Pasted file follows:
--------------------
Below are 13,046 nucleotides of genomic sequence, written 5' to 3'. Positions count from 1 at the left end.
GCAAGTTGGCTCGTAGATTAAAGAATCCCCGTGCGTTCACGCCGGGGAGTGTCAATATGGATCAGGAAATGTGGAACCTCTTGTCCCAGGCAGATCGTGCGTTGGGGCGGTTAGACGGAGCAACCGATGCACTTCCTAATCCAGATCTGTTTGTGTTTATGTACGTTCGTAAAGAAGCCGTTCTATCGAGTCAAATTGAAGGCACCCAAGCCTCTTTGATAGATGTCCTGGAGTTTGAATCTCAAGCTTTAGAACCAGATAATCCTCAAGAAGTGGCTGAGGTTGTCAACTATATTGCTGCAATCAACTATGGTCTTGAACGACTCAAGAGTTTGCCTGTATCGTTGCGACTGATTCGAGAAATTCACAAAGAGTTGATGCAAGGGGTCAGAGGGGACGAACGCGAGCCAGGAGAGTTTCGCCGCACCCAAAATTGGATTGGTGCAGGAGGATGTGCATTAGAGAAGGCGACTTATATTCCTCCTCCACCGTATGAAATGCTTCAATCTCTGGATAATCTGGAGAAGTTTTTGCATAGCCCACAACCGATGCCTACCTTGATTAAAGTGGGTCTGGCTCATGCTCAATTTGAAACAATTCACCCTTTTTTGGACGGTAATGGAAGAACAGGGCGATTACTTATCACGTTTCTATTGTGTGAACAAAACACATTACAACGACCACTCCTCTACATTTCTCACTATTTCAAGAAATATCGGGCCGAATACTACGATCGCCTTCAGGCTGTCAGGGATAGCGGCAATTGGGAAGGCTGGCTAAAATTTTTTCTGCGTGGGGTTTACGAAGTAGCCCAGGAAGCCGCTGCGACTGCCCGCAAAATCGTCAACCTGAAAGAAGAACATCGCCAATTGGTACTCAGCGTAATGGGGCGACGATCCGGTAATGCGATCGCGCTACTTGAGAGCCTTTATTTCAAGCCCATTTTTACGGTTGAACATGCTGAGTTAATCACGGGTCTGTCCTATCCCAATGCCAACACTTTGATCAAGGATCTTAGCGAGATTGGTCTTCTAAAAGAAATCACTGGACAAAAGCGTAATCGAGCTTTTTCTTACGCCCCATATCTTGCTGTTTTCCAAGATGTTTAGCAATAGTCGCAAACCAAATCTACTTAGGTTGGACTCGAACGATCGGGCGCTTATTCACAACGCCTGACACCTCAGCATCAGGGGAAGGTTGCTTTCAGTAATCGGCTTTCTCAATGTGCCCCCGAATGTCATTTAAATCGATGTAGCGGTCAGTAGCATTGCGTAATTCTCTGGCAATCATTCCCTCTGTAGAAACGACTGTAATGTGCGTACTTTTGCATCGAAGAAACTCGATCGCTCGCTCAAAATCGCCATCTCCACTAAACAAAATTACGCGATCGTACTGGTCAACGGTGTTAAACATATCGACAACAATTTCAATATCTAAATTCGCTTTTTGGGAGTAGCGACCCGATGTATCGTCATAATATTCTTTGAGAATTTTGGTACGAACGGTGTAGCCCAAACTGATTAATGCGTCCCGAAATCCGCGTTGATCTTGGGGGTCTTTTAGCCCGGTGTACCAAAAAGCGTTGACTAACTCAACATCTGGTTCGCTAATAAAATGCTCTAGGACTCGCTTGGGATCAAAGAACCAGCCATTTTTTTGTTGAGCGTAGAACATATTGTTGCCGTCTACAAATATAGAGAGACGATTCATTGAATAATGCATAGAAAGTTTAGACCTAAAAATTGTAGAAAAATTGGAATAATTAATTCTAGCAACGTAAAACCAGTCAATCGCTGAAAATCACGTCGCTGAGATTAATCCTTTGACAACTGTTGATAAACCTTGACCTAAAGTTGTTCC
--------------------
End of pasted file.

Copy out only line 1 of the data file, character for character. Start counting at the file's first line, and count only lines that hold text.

Below are 13,046 nucleotides of genomic sequence, written 5' to 3'. Positions count from 1 at the left end.